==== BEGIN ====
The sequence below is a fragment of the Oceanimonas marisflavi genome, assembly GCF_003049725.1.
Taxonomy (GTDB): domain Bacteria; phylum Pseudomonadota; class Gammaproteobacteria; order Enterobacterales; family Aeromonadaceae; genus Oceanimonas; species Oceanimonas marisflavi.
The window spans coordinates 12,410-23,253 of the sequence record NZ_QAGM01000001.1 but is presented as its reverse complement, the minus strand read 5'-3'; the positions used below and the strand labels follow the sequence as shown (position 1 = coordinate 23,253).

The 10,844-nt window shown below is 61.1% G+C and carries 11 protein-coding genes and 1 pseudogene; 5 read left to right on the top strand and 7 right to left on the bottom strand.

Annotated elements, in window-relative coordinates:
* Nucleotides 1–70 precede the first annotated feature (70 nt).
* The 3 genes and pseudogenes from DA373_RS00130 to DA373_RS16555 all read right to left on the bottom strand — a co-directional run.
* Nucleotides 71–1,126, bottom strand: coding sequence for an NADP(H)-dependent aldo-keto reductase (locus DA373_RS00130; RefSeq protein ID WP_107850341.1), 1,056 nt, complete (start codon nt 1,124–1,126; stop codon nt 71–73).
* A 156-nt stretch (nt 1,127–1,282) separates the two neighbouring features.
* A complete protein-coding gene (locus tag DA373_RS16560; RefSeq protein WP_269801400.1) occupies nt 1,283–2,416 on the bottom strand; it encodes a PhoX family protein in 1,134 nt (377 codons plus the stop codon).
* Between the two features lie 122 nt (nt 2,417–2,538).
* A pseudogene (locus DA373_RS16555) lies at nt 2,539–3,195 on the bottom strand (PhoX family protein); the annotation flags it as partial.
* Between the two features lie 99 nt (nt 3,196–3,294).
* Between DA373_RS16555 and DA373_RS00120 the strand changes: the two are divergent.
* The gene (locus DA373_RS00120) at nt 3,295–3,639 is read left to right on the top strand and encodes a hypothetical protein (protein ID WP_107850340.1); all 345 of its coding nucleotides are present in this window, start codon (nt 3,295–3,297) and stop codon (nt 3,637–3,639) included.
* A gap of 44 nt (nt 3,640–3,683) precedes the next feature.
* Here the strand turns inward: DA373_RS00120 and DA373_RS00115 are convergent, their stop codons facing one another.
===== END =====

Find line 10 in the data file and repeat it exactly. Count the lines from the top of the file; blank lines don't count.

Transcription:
* A complete protein-coding gene (locus tag DA373_RS16560; RefSeq protein WP_269801400.1) occupies nt 1,283–2,416 on the bottom strand; it encodes a PhoX family protein in 1,134 nt (377 codons plus the stop codon).